MEDIA RELEASE: Australia has reached a critical juncture where the bulk of superannuation assets sits in the hands of people aged over 50, and traditional portfolio construction approaches need to evolve to meet their financial needs, says Richard Dinham, head of client solutions and retirement at Fidelity International.
To help financial advisers develop investment approaches that meet the specific needs of their retiree clients, Fidelity International has developed a research paper “Building Better Retirement Futures”, in conjunction with the Financial Planning Association of Australia (FPA) and CoreData.
“In Australia, the retiree client group is growing in size and it is essential that financial advisers have the right tools and resources to meet their particular needs.
“As such it is important to understand the motivations and drivers behind the behaviour of retiree clients as they move from accumulation to decumulation.
“The paper outlines some of the key financial issues and considerations specific to retirees and helps advisers design the best strategies for post-retirement decumulation.”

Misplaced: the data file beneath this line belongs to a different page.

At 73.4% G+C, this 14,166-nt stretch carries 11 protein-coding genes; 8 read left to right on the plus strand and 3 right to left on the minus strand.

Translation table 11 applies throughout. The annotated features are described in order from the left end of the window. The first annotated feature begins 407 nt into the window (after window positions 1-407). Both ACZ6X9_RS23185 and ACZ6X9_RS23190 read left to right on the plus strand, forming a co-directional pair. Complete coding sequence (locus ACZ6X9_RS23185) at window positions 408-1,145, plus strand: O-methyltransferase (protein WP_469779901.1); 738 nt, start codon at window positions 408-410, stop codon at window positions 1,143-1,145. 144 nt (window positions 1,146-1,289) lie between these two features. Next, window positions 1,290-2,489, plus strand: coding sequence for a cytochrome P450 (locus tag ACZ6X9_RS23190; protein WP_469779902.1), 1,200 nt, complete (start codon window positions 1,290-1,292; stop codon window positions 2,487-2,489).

Mr Dinham said the paper is designed to help advisers better understand the strengths and weaknesses of various approaches, and how to use them in their work with clients.
“Financial planners are at the frontline of helping people make the most of their assets and achieve their best possible retirement. However, the strategies that suited clients in accumulation phase may no longer work in retirement, and advisers will need to develop new approaches specifically designed for their needs.
“For instance, the paper outlines the different strategies that advisers can use with their retiree clients such as keeping the same strategy as in accumulation phase; transitioning to a more conservative asset allocation; simple bucketing; more complex bucketing; or income layering. It then looks at the pros and cons of each approach.”
He added that the recent Retirement Income Review identified a number of areas of concern with retirement where financial planners are well-placed to help.
“One issue identified by the Retirement Income Review is that many retirees are unwilling to draw down on their retirement savings.
“Our own research has shown that almost two-thirds of Australians believe they are not prepared for retirement, and many are worried that they are not on track to have enough money for a retirement they can be happy with.
“As a result, there are a number of retirees who are afraid of spending too much in case they run out of money.
“Financial advice is invaluable in helping retirees understand how long their money will last and what steps they can take to minimise the risk of outliving their savings.